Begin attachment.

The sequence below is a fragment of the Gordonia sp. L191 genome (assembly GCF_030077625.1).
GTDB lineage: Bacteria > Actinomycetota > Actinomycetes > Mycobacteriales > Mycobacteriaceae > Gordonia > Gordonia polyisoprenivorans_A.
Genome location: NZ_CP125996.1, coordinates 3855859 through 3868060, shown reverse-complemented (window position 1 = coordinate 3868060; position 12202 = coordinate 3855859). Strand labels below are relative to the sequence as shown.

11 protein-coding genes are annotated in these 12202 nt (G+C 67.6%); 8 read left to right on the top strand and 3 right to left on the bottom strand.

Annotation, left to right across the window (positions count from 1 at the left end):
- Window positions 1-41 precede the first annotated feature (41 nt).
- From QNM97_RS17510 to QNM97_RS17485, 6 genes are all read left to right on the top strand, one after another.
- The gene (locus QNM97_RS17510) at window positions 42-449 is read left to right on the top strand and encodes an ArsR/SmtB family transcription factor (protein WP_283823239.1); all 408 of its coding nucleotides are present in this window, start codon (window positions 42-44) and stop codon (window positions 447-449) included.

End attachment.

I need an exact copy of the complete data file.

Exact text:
The sequence below is a fragment of the Gordonia sp. L191 genome (assembly GCF_030077625.1).
GTDB lineage: Bacteria > Actinomycetota > Actinomycetes > Mycobacteriales > Mycobacteriaceae > Gordonia > Gordonia polyisoprenivorans_A.
Genome location: NZ_CP125996.1, coordinates 3855859 through 3868060, shown reverse-complemented (window position 1 = coordinate 3868060; position 12202 = coordinate 3855859). Strand labels below are relative to the sequence as shown.

11 protein-coding genes are annotated in these 12202 nt (G+C 67.6%); 8 read left to right on the top strand and 3 right to left on the bottom strand.

Annotation, left to right across the window (positions count from 1 at the left end):
- Window positions 1-41 precede the first annotated feature (41 nt).
- From QNM97_RS17510 to QNM97_RS17485, 6 genes are all read left to right on the top strand, one after another.
- The gene (locus QNM97_RS17510) at window positions 42-449 is read left to right on the top strand and encodes an ArsR/SmtB family transcription factor (protein WP_283823239.1); all 408 of its coding nucleotides are present in this window, start codon (window positions 42-44) and stop codon (window positions 447-449) included.